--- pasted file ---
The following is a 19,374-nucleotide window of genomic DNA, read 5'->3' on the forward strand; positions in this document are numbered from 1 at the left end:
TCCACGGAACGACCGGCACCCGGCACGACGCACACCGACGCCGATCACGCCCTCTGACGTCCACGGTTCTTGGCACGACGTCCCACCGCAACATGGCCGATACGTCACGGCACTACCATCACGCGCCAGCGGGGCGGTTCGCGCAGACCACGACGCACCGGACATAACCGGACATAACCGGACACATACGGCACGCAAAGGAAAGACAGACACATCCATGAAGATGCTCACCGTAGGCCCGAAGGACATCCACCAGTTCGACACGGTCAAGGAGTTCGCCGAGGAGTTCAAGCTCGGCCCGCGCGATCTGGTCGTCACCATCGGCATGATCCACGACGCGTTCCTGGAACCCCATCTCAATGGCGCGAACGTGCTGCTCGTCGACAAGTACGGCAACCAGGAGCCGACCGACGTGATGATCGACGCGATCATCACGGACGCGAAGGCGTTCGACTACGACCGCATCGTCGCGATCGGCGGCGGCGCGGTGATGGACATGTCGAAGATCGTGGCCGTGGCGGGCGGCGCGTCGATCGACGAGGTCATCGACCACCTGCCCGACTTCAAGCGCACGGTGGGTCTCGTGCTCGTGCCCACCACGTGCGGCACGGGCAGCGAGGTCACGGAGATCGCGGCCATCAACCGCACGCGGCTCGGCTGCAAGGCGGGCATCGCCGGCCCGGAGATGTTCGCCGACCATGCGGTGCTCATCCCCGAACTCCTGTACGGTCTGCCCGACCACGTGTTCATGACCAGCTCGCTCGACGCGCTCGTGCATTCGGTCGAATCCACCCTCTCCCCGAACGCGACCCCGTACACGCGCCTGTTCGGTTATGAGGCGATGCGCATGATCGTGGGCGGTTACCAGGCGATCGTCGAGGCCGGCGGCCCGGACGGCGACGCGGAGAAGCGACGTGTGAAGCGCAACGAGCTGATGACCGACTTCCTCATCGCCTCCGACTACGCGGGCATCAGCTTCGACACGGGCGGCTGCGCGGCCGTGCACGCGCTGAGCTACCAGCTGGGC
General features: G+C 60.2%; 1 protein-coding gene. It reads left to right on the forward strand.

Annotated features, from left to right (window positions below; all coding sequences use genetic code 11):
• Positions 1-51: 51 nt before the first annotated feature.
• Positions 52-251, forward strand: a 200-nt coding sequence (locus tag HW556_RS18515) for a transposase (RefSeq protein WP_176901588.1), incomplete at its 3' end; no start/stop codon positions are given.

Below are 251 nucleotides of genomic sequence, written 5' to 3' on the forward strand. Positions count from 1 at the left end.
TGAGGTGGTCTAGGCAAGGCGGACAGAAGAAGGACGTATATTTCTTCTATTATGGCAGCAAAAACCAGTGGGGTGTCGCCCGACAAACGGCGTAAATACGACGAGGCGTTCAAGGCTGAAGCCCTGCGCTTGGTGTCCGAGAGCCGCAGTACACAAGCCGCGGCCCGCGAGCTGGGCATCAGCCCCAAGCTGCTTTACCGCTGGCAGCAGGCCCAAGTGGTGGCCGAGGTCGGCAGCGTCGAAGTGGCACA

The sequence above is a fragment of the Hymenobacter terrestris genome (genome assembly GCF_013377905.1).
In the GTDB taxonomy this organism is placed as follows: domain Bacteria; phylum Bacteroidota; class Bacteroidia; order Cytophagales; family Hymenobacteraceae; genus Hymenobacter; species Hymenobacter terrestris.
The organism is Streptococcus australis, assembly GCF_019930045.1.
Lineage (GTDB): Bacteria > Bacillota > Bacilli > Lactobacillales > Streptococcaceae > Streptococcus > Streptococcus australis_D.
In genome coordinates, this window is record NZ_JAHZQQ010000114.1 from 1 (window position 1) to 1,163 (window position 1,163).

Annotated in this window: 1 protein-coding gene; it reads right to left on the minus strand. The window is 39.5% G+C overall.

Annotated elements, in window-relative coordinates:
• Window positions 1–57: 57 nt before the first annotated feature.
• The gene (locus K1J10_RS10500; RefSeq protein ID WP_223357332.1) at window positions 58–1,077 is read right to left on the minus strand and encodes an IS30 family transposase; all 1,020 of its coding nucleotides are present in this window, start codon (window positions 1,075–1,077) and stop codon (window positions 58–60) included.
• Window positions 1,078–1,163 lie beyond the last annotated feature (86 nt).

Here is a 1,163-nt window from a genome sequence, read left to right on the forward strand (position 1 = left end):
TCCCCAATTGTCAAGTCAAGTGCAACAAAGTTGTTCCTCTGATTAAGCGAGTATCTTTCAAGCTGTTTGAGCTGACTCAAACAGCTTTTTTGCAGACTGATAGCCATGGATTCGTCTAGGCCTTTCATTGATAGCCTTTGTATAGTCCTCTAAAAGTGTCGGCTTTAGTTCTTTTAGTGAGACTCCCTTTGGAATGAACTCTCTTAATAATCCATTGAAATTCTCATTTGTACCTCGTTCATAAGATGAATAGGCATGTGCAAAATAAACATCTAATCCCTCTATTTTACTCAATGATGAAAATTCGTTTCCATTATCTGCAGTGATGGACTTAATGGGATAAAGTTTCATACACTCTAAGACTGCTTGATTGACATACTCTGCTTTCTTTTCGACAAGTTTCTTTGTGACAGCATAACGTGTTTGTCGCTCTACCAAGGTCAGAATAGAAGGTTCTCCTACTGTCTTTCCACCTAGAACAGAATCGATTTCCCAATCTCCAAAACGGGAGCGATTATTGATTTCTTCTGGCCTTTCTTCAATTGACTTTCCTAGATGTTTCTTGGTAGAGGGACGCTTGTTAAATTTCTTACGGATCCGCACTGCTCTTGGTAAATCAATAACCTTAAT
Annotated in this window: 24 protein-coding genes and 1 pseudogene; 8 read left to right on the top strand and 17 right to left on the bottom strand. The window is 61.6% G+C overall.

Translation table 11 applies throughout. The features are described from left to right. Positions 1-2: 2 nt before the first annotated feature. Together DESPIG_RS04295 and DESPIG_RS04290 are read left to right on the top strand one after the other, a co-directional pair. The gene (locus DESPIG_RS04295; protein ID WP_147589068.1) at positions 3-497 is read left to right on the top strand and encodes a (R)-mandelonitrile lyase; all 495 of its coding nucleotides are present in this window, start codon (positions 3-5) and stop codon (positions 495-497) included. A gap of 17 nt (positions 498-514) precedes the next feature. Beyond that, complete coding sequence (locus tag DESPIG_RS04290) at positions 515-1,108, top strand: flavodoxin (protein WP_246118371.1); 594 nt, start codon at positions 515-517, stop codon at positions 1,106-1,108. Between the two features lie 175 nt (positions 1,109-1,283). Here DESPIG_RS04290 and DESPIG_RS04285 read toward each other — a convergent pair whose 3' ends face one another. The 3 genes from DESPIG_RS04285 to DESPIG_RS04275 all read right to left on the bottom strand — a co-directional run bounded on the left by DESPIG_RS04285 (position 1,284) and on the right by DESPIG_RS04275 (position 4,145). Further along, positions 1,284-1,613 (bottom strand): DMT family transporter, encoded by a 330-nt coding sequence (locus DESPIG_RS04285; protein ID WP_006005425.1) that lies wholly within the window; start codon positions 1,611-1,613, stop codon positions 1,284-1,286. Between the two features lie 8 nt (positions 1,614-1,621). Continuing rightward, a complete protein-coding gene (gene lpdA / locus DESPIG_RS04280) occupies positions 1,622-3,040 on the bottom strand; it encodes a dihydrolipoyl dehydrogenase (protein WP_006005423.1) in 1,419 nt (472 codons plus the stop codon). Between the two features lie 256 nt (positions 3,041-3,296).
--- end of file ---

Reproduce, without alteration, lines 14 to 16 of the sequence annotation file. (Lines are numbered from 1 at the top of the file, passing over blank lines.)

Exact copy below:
Annotated in this window: 1 protein-coding gene; it reads right to left on the minus strand. The window is 39.5% G+C overall.

Annotated elements, in window-relative coordinates:
• Window positions 1–57: 57 nt before the first annotated feature.